The Black Student Association (BSA) hosted a panel discussion on a variety of systemic issues related to race including redlining, systemic racism in general, and protesting police brutality.
On Monday, Nov. 2 at 6 p.m., the (BSA) hosted a panel discussion on race entitled “Story on Repeat” in the Linda and Lee Scott Performance Hall at the Bicknell Family Center for the Arts. The panel consisted of president of the BSA D’Andre Phillips, professor of psychology and counseling Jamie Wood, patrol officer with the Pittsburg Police Department Quentin Turner, detective with the Pittsburg Police Department Lamour Romine, and secretary of PSU Alpha Phi Alpha chapter Jared Bush. Additionally, the discussion was moderated by community outreach chair for BSA Dana Rae Johnson.
“This year we’ve witnessed the country’s outpour at the wrongful murders of unarmed Black people like Ahmaud Arbery.., Breonna Taylor.., George Floyd.., and Jacob Blake,” Johnson said. “Even though these tragic moments brought attention to injustice, it didn’t start with them… With these stories, it seems that history is repeating itself. There’s a commonality of violence, prejudice, and dehumanization in these cases where Black lives were lost…”
Johnson proposed topics to each of the panelists which included the defining systemic racism, reactions by the panelists at the various atrocities committed by police officers against unarmed Black people in recent times, the solutions to the issues of police brutality, as well as informed takes on both the Black Lives Matter movement and the call to “defund the police.”
“For me, I saw each of those situations (killings by police) with a bit of empathy,” Phillips said. “Although I’m not directly related to anyone within those stories but to see how tragic those were… I see they happen because of miscommunication… There’s something within the way we communicate with one another that we’re not able to really talk to each other as humans and actually get our messages across…”
Romine said that she found the murders by police “so disappointing” and she also added that these incidents are helping to fuel public distrust in police officers.
“I know that’s (killing innocent people) not what we (police officers) stand for as law enforcement,” Romine said. “We stand for the protection of all human life and equality and dignity of another human being…”
Romine also said that because Pittsburg’s Police Department is “community driven” to the degree it is, this helps Pittsburg avoid situations like the murders of Breonna Taylor or George Floyd.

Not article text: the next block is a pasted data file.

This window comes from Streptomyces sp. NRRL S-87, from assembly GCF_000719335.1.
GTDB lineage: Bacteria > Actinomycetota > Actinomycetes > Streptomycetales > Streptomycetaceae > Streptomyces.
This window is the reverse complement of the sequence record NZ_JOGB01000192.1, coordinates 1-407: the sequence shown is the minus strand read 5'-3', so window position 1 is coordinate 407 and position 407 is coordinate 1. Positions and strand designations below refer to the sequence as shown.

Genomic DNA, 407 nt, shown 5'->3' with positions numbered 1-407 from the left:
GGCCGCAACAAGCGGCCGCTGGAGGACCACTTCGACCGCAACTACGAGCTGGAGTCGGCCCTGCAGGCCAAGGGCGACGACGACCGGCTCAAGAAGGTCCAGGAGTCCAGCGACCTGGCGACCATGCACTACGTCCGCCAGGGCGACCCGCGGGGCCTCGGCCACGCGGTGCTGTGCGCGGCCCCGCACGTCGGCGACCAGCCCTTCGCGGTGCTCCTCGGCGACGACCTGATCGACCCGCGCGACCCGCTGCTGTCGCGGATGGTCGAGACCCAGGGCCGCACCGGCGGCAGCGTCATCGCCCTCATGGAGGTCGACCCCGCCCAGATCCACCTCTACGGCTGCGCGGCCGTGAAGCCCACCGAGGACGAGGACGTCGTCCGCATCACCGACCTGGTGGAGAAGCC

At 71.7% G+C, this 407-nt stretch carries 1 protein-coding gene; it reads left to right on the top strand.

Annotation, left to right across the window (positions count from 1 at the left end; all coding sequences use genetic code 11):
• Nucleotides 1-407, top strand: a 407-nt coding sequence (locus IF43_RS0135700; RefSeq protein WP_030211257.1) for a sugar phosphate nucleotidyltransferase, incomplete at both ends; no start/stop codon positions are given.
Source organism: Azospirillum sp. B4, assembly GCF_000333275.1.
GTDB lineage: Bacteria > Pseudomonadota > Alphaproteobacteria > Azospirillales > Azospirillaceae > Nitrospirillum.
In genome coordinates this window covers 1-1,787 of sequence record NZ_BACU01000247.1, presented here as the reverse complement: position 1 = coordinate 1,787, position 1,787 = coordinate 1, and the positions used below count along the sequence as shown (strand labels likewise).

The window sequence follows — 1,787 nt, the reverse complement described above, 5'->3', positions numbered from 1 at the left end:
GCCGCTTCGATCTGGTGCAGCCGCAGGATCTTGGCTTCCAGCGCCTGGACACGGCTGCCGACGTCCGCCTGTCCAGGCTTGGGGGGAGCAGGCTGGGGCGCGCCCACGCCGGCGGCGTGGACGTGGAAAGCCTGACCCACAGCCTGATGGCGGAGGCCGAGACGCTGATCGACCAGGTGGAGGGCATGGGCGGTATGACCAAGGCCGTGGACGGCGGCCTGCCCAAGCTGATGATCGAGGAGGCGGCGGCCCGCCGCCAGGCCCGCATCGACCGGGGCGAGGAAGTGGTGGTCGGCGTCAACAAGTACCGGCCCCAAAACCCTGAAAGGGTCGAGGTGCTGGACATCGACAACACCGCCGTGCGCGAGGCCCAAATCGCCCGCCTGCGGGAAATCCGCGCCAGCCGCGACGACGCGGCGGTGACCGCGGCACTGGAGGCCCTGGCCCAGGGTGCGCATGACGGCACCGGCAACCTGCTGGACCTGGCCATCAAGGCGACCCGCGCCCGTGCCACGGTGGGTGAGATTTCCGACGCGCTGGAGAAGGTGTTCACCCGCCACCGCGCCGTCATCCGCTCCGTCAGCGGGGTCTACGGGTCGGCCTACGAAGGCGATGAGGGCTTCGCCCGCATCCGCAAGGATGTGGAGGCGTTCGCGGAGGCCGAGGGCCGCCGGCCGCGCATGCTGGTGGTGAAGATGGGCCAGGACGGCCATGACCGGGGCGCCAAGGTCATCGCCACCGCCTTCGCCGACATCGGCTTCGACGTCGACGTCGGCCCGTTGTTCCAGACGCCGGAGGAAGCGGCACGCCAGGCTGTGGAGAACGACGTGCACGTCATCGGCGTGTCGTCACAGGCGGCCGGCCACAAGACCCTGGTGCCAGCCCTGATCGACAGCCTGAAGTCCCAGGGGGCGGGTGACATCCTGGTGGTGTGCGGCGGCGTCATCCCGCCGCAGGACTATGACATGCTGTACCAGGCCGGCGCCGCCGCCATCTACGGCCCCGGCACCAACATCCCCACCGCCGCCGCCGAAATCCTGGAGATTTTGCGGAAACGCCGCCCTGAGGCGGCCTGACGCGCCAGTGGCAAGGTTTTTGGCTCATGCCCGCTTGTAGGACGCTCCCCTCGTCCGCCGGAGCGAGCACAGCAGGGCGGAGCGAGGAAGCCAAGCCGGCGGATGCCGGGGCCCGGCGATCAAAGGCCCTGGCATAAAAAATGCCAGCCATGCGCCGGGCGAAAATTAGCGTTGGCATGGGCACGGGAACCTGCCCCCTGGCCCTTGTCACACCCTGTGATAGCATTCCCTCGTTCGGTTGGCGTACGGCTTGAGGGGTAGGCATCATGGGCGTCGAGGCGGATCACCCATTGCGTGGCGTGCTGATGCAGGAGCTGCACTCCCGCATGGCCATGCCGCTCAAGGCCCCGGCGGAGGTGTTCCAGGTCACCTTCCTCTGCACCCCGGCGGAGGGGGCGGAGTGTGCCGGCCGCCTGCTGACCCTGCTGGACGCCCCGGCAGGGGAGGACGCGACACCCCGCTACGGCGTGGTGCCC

“Sometimes, it’s about talking to them like they’re human,” Romine said. “Law enforcement should not be sitting on this pedestal of ‘We are better than you because we enforce the law.’ We’re human and there are bad humans in every profession… Our police (are) so community-based… because we want any person of any color or sexual orientation to feel that they could come to us with a problem…”
The panel also discussed the role the news media and social media platforms play in dissemination of information about the Black Lives Matter movement, these murders by police officers.
“I’m not trying to throw blame… but to an extent, the way people absorb information through social media and through the news is to blame,” Romine said. “If they’re choosing to paint this picture that says, ‘Black man kills white woman’ instead of if it was a white person, ‘Ted from the neighborhood kills Sally’ and that is part of the problem… It continues to paint the Black person as the criminal… (The media) has a very strong voice. It influences our opinions. It influences our thoughts. That’s where the news comes from… If you have that news that is covered that does the race baiting situation.., it makes you as the Black person have that negative view towards cops… How is that fair for the law enforcement, especially us (Romine and Turner) who are community-based law enforcement..? They (news media) are not doing an equal amount of coverage…”
Romine also claimed that over 90-percent of law enforcement that is “outraged” by recent incidents of police brutality against unarmed Black people, citing that police officers who commit these acts are “bad human beings.”